Troy Webb, chief utility operator with Utility Services, monitors boiler operations in the control room of the City Campus utility plant on Nov. 11

At all of our Utility Plant locations, automation is utilized in some manner with most pieces of equipment. Centralized utility plant alarm systems keep the operations staff informed of equipment operation, failures or process conditions that are outside of normal operating parameters. Leveraging the data from the instrumentation and control systems, we are able to reduce energy consumption and maintenance costs, increase operator effectiveness and improve reaction time to changes in process conditions.

Increasing Efficiency and Effectiveness

UNL utility plants use a combination of process automation standards for process control, monitoring, and historical data. Programmable Logic Controllers (PLC’s) and Process Automation Controllers are integrated into the utility plant’s control system network for local and remote control of equipment such as boilers, water treatment systems and cooling towers. All these data are then fed into a visual interface called Wonderware where all equipment's operational status can be monitored by on-duty operators.

York water chiller with status display panel and data feed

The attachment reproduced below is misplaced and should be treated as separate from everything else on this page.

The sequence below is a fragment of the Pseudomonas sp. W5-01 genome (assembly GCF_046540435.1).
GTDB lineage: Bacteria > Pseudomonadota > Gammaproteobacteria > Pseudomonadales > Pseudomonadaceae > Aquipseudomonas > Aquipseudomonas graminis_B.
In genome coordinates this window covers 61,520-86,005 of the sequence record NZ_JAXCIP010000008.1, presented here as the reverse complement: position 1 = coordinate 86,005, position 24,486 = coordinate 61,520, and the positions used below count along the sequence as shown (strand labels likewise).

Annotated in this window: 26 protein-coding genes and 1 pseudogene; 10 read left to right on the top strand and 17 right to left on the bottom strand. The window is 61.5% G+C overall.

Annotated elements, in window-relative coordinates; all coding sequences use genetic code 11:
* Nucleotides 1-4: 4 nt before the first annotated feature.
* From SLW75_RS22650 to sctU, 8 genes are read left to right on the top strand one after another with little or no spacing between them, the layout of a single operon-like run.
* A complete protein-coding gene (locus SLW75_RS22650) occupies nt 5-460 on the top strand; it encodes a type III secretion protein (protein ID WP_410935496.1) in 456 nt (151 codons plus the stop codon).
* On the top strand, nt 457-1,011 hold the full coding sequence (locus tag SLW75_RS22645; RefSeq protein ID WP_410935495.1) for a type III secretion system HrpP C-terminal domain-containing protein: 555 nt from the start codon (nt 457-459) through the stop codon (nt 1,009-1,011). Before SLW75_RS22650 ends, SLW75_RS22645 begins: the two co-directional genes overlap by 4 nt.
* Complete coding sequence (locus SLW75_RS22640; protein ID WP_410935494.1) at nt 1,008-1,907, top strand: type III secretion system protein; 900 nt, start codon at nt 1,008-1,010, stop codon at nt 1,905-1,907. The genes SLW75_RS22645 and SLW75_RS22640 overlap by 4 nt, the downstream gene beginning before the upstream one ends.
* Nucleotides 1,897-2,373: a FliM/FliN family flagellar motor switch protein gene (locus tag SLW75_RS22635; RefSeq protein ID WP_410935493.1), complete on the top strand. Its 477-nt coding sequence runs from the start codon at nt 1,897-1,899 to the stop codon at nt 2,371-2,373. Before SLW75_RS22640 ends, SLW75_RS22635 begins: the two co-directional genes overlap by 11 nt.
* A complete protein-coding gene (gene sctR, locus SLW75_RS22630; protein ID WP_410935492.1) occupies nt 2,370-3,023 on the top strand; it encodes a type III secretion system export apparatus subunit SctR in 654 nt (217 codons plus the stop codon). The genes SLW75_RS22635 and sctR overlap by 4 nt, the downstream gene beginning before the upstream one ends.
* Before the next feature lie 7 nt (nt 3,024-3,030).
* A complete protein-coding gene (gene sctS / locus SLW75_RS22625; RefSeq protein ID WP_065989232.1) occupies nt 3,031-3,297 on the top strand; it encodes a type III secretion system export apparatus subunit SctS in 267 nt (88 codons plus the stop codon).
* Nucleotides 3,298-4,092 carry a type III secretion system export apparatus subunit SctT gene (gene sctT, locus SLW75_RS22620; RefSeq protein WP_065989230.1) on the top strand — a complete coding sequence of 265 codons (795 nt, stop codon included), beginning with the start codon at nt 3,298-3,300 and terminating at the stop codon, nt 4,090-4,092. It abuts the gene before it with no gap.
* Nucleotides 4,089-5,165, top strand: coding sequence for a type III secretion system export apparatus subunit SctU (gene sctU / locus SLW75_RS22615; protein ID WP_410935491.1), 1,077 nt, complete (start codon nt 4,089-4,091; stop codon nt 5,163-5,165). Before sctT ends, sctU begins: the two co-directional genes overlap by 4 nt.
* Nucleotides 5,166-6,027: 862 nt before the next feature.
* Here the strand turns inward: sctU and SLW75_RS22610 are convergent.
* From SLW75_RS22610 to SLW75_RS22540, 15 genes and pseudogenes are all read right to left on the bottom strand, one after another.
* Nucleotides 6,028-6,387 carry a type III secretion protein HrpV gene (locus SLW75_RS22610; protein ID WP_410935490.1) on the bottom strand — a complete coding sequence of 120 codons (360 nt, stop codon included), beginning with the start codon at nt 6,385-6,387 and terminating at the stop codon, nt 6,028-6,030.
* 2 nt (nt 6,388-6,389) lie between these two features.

York water chiller with status display panel and data feed
image of east campus TES being charged with cold water
Wonderware screen of TES being filled with cold water.

image of north cooling tower in operation within WonderWare
Wonderware screen of cooling tower in operation.

The CRES plant is a fully automated system that responds to temperature changes in the thermal loop water at Innovation Campus and the temperature of the effluent water from the Lincoln Water System treatment plant. Automation allows this plant to be completely unstaffed; it is remotely monitored and controlled as needed to provide safe and reliable operation.

Secure industrial control networks are used in the utility plants to ensure reliability and reduce the risk of computer viruses, network attacks, etc. from affecting plant operations. System redundancy is integrated into the different campus locations to provide backup controls, data monitoring and a history of plant process conditions, events and alarms. Security cameras integrated into the UNL Police Department system allow the operations staff to visually monitor plant conditions from a remote location.

Looking Underground with GIS

Locating and mapping underground and surface utilities is always critical and importance to operations and maintenance. Utility Services benefits from an integrated view of our underground utilities and asset management by using geographic information system (GIS) technology. It provides a platform for real-time visual access of various utility systems and results in more efficient maintenance and timely response to service requests.

GPS mapping and survey-grade equipment are used to accurately locate when new systems are installed or existing systems are exposed. Accuracies consistently range from 1-10 cm.

Example of GIS mapping for buildings and utility lines
GIS Campus Viewer showing underground utilities east of CCUP. View a larger image
Utility personnel performing GPS mapping
Utility personnel performing GPS mapping on new utility pipelines